Summary: Copyright © 2004 by the author(s). Published here under licence by The Resilience Alliance.
Tompkins, E. L. and W. N. Adger. 2004. Does adaptive management of natural resources enhance
resilience to climate change? Ecology and Society 9(2): 10. [online] URL:
Does Adaptive Management of Natural Resources Enhance
Resilience to Climate Change?
Emma L. Tompkins and W. Neil Adger
ABSTRACT. Emerging insights from adaptive and community-based resource management suggest that building
resilience into both human and ecological systems is an effective way to cope with environmental change
characterized by future surprises or unknowable risks. We argue that these emerging insights have implications
for policies and strategies for responding to climate change. We review perspectives on collective action for
natural resource management to inform understanding of climate response capacity. We demonstrate the
importance of social learning, specifically in relation to the acceptance of strategies that build social and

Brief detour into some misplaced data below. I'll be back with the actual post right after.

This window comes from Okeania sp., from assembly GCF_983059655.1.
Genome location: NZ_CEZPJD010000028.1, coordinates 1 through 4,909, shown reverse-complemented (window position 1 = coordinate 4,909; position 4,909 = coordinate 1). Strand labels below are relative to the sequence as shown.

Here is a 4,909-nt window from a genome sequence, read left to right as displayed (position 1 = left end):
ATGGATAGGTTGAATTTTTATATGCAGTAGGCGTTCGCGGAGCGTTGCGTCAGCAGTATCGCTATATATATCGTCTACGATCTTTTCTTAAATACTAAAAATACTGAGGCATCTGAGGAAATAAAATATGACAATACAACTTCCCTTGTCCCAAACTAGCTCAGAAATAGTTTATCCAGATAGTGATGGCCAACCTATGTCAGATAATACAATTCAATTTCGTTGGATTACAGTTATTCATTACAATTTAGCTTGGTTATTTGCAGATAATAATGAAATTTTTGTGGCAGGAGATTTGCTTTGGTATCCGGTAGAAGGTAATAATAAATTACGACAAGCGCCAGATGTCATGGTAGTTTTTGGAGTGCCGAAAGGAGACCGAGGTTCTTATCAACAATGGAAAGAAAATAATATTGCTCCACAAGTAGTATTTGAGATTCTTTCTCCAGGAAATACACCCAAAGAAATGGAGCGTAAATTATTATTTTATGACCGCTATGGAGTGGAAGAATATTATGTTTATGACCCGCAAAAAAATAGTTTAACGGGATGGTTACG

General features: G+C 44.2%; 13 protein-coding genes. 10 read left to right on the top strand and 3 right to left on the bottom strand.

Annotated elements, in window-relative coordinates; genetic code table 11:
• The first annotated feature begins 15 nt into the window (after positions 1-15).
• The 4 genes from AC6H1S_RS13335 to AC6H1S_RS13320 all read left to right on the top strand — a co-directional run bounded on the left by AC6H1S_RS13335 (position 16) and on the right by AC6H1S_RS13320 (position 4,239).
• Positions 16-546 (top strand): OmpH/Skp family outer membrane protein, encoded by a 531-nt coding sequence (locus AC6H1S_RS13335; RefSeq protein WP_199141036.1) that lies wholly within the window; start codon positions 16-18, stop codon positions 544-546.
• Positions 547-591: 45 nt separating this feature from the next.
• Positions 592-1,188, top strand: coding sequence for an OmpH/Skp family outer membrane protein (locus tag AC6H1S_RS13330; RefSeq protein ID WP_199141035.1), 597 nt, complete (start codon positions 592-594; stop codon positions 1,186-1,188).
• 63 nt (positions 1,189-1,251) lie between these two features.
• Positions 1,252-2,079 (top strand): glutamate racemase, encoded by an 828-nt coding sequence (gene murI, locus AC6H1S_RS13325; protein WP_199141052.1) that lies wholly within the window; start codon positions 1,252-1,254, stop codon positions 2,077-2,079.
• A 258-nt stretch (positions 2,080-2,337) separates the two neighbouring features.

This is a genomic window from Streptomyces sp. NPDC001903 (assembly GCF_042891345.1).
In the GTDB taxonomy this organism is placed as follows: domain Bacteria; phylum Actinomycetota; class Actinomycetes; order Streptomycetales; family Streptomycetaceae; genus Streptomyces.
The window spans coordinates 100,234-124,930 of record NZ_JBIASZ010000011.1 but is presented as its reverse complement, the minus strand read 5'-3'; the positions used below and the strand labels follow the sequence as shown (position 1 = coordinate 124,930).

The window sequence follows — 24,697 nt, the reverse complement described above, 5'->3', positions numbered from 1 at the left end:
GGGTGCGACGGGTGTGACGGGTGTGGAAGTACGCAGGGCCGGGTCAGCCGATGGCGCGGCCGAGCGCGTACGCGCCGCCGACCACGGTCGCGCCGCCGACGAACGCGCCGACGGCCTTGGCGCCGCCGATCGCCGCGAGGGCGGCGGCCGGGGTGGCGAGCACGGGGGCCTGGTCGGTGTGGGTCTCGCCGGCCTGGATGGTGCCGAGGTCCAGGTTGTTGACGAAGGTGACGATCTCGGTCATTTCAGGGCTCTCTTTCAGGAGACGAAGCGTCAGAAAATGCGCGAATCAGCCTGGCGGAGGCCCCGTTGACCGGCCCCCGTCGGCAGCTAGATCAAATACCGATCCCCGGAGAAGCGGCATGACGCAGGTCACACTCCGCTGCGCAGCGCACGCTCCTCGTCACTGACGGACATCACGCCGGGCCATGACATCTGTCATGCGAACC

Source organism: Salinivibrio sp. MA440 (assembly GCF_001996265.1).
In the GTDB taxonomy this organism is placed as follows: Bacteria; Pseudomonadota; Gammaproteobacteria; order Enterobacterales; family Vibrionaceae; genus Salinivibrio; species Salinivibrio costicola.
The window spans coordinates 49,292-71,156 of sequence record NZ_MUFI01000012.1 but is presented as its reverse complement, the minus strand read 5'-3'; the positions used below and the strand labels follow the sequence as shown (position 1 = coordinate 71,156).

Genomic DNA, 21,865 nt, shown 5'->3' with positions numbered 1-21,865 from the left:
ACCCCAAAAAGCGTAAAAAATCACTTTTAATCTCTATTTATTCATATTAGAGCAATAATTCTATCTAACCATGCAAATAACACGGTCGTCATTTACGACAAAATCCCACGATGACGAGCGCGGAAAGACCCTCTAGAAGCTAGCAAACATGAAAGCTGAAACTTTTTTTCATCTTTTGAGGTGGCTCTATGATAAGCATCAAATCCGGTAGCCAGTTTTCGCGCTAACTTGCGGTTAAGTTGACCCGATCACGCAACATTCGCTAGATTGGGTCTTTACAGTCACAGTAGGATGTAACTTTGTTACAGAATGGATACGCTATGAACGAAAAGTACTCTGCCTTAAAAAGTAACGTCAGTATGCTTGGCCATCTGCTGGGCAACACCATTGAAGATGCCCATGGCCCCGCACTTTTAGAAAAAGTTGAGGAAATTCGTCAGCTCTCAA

ecological resilience. Societies and communities dependent on natural resources need to enhance their capacity to
adapt to the impacts of future climate change, particularly when such impacts could lie outside their experienced
coping range. This argument is illustrated by an example of present-day collective action for community-based
coastal management in Trinidad and Tobago. The case demonstrates that community-based management
enhances adaptive capacity in two ways: by building networks that are important for coping with extreme events
and by retaining the resilience of the underpinning resources and ecological systems.